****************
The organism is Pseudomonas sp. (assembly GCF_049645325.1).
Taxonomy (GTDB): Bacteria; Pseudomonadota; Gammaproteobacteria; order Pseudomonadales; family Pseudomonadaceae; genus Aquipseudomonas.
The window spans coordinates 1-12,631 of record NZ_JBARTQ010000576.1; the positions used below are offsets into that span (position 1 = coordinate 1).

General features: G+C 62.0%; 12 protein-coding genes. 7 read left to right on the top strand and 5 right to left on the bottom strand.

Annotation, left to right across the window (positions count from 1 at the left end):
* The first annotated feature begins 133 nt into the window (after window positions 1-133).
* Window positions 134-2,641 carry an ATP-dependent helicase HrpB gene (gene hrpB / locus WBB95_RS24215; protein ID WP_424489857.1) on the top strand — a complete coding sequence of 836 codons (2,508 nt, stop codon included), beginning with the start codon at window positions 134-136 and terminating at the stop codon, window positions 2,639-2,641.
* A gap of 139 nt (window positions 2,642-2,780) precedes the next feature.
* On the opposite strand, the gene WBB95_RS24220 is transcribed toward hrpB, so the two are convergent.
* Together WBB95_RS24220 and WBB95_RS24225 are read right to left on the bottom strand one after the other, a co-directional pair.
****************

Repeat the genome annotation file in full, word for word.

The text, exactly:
The organism is Pseudomonas sp. (assembly GCF_049645325.1).
Taxonomy (GTDB): Bacteria; Pseudomonadota; Gammaproteobacteria; order Pseudomonadales; family Pseudomonadaceae; genus Aquipseudomonas.
The window spans coordinates 1-12,631 of record NZ_JBARTQ010000576.1; the positions used below are offsets into that span (position 1 = coordinate 1).

General features: G+C 62.0%; 12 protein-coding genes. 7 read left to right on the top strand and 5 right to left on the bottom strand.

Annotation, left to right across the window (positions count from 1 at the left end):
* The first annotated feature begins 133 nt into the window (after window positions 1-133).
* Window positions 134-2,641 carry an ATP-dependent helicase HrpB gene (gene hrpB / locus WBB95_RS24215; protein ID WP_424489857.1) on the top strand — a complete coding sequence of 836 codons (2,508 nt, stop codon included), beginning with the start codon at window positions 134-136 and terminating at the stop codon, window positions 2,639-2,641.
* A gap of 139 nt (window positions 2,642-2,780) precedes the next feature.
* On the opposite strand, the gene WBB95_RS24220 is transcribed toward hrpB, so the two are convergent.
* Together WBB95_RS24220 and WBB95_RS24225 are read right to left on the bottom strand one after the other, a co-directional pair.